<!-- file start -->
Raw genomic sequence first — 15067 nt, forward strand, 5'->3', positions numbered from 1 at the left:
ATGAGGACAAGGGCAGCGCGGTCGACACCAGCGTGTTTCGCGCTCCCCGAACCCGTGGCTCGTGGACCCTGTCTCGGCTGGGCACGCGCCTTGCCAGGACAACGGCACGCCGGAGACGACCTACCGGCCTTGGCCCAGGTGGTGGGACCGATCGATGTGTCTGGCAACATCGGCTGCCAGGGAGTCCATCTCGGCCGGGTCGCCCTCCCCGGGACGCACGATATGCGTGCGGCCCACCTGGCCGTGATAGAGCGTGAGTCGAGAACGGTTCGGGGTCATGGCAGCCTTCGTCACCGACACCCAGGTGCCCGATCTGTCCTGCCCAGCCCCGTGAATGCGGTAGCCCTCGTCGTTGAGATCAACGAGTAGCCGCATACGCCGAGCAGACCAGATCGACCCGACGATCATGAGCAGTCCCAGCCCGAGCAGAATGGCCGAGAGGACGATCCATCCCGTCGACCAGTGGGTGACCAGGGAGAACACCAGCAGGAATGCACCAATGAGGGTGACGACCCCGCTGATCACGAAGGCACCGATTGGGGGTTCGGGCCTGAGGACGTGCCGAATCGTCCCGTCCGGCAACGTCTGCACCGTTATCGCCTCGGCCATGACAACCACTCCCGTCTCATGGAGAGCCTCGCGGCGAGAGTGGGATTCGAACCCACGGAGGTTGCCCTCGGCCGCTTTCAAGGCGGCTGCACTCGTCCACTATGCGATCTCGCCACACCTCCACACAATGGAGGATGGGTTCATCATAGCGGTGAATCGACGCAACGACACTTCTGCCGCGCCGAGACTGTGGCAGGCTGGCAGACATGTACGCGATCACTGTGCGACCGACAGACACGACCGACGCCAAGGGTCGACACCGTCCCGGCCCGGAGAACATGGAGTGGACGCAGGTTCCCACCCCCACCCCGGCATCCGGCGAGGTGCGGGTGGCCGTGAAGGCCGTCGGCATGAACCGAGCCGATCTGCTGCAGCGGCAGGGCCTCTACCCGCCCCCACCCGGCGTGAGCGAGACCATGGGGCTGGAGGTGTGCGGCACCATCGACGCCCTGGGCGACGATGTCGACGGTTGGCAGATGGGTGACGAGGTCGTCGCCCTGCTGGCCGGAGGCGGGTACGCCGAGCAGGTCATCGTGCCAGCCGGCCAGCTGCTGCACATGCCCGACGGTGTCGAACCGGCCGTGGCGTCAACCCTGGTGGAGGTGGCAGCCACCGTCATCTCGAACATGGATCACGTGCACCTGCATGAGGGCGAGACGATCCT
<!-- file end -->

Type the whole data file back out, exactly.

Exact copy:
Raw genomic sequence first — 15067 nt, forward strand, 5'->3', positions numbered from 1 at the left:
ATGAGGACAAGGGCAGCGCGGTCGACACCAGCGTGTTTCGCGCTCCCCGAACCCGTGGCTCGTGGACCCTGTCTCGGCTGGGCACGCGCCTTGCCAGGACAACGGCACGCCGGAGACGACCTACCGGCCTTGGCCCAGGTGGTGGGACCGATCGATGTGTCTGGCAACATCGGCTGCCAGGGAGTCCATCTCGGCCGGGTCGCCCTCCCCGGGACGCACGATATGCGTGCGGCCCACCTGGCCGTGATAGAGCGTGAGTCGAGAACGGTTCGGGGTCATGGCAGCCTTCGTCACCGACACCCAGGTGCCCGATCTGTCCTGCCCAGCCCCGTGAATGCGGTAGCCCTCGTCGTTGAGATCAACGAGTAGCCGCATACGCCGAGCAGACCAGATCGACCCGACGATCATGAGCAGTCCCAGCCCGAGCAGAATGGCCGAGAGGACGATCCATCCCGTCGACCAGTGGGTGACCAGGGAGAACACCAGCAGGAATGCACCAATGAGGGTGACGACCCCGCTGATCACGAAGGCACCGATTGGGGGTTCGGGCCTGAGGACGTGCCGAATCGTCCCGTCCGGCAACGTCTGCACCGTTATCGCCTCGGCCATGACAACCACTCCCGTCTCATGGAGAGCCTCGCGGCGAGAGTGGGATTCGAACCCACGGAGGTTGCCCTCGGCCGCTTTCAAGGCGGCTGCACTCGTCCACTATGCGATCTCGCCACACCTCCACACAATGGAGGATGGGTTCATCATAGCGGTGAATCGACGCAACGACACTTCTGCCGCGCCGAGACTGTGGCAGGCTGGCAGACATGTACGCGATCACTGTGCGACCGACAGACACGACCGACGCCAAGGGTCGACACCGTCCCGGCCCGGAGAACATGGAGTGGACGCAGGTTCCCACCCCCACCCCGGCATCCGGCGAGGTGCGGGTGGCCGTGAAGGCCGTCGGCATGAACCGAGCCGATCTGCTGCAGCGGCAGGGCCTCTACCCGCCCCCACCCGGCGTGAGCGAGACCATGGGGCTGGAGGTGTGCGGCACCATCGACGCCCTGGGCGACGATGTCGACGGTTGGCAGATGGGTGACGAGGTCGTCGCCCTGCTGGCCGGAGGCGGGTACGCCGAGCAGGTCATCGTGCCAGCCGGCCAGCTGCTGCACATGCCCGACGGTGTCGAACCGGCCGTGGCGTCAACCCTGGTGGAGGTGGCAGCCACCGTCATCTCGAACATGGATCACGTGCACCTGCATGAGGGCGAGACGATCCT